Friday, July 29, 2011

Good effort, but thwarted by a 99 cent piece

It was slow progress to restore the front brakes. The pistons were a bit tricky to remove and installation was just as difficult. Parts kept aligning just off enough that the caliper could not be mounted over the rotor. Eventually after a few cycles of attempting to mount, disassemble, adjust, reassemble and then mount again, the brakes finally came together.

The remaining front brake tasks were to replace the brake hose and bleeder screw. It took a bit of muscle power (not mine, but Chris') to remove the brake hoses and replace with new ones, but this was quickly done. The first bleeder screw went similarly and all that was left was the other bleeder screw.

Of course, the last bleeder screw had to snap off. I thought we were making good progress in unscrewing the bleeder screw but it turns out we were only turning the top part off. I checked forums for advice on this matter and attempted two solutions that were listed.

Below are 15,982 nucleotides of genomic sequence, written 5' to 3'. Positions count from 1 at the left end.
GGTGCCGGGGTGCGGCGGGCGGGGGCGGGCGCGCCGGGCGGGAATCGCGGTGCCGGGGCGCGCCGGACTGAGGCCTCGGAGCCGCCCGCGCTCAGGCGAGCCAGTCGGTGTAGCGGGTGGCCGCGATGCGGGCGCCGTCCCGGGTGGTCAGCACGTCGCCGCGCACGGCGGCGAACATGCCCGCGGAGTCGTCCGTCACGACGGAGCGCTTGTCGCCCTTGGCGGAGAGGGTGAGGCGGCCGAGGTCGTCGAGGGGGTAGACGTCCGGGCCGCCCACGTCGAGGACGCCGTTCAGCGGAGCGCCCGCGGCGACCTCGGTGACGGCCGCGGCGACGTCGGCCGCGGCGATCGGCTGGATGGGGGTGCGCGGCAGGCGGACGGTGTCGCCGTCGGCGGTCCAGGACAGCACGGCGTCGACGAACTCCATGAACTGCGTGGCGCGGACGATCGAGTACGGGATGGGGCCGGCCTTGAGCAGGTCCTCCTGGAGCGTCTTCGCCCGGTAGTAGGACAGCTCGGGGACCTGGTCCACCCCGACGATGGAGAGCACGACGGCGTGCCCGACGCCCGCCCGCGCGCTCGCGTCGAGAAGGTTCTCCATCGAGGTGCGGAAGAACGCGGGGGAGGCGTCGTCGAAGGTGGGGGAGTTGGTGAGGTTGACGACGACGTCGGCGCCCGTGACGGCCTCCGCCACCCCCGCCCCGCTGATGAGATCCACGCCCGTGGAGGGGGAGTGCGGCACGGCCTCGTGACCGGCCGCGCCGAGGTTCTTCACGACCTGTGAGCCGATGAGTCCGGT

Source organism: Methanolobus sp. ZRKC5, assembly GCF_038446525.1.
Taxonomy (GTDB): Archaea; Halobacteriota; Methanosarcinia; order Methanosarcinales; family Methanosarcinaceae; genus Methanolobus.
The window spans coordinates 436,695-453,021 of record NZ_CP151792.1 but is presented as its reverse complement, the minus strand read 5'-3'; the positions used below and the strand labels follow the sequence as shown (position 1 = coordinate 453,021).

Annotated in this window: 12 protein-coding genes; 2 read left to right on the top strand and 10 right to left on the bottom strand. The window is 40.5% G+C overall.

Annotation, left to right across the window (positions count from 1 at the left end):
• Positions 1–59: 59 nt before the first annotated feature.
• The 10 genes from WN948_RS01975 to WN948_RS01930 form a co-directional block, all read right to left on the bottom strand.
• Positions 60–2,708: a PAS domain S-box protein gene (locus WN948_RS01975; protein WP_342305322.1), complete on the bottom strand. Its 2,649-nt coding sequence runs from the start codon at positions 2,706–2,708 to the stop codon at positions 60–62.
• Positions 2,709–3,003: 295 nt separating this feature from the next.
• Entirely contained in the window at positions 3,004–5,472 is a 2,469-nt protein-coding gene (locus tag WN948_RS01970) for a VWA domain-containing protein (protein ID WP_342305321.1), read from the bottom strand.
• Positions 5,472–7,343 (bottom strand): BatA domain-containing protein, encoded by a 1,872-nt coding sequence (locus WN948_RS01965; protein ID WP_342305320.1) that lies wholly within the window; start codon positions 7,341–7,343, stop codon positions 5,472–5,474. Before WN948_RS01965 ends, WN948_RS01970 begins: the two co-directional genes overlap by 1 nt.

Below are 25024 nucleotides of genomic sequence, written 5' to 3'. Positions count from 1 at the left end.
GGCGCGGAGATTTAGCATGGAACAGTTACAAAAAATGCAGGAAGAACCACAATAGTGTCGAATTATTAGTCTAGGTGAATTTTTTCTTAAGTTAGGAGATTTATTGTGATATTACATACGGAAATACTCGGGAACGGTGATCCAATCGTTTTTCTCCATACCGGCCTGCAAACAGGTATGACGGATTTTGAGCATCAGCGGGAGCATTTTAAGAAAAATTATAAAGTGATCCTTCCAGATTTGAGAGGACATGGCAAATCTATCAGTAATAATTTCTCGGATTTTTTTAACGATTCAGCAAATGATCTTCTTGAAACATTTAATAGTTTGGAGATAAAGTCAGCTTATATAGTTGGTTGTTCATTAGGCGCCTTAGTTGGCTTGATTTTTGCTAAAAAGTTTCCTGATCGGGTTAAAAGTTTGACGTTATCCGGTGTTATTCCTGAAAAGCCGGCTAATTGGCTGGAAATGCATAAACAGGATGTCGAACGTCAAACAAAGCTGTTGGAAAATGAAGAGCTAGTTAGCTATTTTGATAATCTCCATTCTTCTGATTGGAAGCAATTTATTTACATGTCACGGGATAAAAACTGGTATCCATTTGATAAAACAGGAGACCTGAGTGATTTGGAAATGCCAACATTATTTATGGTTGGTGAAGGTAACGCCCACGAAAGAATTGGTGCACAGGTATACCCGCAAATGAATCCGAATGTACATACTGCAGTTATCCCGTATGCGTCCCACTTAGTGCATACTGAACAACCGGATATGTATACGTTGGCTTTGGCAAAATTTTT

The first idea was to notch a slot in the top so that flathead screwdriver could be used to unscrew the bleeder screw out. After overnight soaks of B'laster, I tried to unscrew the bleeder screw with a screwdriver but the metal was so soft that the screwdriver just peeled the screw notch apart.

The second solution was to drill out the bleeder screw. We drilled out what I thought would be safe enough without drilling into the caliper itself, but the metal seems to be solidly fused to the caliper.

And so...after all this work - the cleaning of brake calipers, painting brake calipers, buying new pistons and going through the difficulties of brake assembly, I'm looking at buying new calipers.

1 comment:

Steve said...

That is some bad luck. I had the same problem with the rear brake cylinder bleeder and ended up buying a new one. Keep on keeping on though!